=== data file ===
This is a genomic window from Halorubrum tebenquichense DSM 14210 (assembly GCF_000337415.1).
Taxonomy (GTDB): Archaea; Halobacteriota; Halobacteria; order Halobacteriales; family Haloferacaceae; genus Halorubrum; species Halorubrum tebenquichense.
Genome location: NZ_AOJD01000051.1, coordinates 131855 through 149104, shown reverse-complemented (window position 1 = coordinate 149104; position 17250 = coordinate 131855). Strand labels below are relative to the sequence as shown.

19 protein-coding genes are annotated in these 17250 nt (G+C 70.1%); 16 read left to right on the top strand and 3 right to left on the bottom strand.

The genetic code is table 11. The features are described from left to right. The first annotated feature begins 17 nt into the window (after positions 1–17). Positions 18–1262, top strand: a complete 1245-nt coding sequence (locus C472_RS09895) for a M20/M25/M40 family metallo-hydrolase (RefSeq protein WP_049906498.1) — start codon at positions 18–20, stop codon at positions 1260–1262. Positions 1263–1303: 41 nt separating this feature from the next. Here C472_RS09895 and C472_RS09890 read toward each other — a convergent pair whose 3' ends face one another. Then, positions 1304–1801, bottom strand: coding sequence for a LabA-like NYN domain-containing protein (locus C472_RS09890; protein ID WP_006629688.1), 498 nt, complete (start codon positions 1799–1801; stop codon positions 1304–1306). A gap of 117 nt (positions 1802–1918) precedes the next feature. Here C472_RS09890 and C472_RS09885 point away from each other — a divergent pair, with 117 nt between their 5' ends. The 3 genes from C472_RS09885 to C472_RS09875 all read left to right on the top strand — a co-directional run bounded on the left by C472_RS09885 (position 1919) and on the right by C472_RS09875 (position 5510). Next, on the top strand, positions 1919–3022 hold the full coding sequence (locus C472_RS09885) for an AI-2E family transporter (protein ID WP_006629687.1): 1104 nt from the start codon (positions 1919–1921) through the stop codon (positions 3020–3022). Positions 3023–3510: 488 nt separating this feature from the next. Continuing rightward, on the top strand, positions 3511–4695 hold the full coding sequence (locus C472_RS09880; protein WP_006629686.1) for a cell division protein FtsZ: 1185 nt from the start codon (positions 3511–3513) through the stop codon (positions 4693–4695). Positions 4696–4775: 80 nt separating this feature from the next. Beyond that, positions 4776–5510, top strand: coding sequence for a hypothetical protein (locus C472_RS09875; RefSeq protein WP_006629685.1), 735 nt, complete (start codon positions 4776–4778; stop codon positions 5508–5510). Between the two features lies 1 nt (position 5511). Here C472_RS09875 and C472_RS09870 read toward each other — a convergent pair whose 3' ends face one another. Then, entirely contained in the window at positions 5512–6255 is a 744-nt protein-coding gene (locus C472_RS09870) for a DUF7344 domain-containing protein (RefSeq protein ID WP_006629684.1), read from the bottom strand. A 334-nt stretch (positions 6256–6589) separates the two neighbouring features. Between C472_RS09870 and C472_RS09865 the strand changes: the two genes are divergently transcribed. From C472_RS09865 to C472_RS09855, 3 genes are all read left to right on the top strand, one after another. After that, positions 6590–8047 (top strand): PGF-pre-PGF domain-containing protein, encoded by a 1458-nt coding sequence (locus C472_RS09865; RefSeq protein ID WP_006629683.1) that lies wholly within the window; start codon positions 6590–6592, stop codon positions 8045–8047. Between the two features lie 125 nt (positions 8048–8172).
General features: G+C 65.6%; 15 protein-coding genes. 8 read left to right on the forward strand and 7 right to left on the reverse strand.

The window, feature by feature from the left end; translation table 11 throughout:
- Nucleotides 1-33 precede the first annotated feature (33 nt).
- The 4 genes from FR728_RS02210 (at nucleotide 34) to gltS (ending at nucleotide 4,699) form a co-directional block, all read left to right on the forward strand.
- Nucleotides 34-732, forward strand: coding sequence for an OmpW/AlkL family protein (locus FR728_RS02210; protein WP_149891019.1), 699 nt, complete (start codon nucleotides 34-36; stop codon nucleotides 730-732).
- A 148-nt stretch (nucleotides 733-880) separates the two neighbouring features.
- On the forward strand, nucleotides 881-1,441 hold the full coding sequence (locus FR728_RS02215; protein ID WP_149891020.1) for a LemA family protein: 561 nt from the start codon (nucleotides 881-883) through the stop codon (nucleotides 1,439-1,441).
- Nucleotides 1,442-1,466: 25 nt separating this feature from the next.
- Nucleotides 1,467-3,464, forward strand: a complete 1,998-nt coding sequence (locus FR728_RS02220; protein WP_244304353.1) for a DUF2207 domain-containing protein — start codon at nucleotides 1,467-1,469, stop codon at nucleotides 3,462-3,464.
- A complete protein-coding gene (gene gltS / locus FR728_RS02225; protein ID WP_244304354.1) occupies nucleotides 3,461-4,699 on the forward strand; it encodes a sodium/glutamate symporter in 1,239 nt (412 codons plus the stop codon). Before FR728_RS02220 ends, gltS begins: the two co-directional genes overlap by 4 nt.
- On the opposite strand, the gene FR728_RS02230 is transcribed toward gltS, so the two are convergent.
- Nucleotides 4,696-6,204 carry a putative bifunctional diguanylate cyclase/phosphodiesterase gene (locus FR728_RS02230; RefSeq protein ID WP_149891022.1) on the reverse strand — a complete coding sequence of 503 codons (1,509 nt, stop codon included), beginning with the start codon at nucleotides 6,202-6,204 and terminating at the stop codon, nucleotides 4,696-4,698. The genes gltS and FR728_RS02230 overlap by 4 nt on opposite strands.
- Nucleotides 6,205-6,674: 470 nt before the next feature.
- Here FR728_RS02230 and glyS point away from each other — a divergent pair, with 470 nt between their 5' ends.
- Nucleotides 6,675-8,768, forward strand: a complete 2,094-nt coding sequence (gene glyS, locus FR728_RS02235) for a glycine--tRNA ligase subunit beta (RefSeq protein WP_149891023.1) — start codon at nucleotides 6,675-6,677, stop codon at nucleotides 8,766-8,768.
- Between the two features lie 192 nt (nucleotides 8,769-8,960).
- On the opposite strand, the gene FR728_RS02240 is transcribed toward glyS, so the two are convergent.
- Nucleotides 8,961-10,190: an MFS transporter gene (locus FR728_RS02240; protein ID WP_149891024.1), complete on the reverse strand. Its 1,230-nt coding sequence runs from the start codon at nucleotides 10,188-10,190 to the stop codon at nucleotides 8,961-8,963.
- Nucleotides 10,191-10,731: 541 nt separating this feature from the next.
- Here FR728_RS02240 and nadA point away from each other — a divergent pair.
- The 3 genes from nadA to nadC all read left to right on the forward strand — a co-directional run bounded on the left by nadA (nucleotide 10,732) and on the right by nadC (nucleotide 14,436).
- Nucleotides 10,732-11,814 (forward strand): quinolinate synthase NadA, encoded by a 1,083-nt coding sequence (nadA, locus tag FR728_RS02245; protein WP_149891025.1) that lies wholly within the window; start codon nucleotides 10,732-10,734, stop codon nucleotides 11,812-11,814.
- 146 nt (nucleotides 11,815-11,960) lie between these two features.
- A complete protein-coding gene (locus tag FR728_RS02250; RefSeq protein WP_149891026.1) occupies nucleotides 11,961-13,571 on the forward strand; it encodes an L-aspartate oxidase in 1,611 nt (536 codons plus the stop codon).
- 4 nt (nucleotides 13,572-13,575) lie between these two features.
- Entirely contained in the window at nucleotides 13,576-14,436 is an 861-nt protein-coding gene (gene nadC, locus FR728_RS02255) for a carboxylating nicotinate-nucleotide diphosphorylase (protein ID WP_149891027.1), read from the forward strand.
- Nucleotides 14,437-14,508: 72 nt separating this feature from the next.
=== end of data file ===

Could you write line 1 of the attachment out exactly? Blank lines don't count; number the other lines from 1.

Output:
This is a genomic window from Halorubrum tebenquichense DSM 14210 (assembly GCF_000337415.1).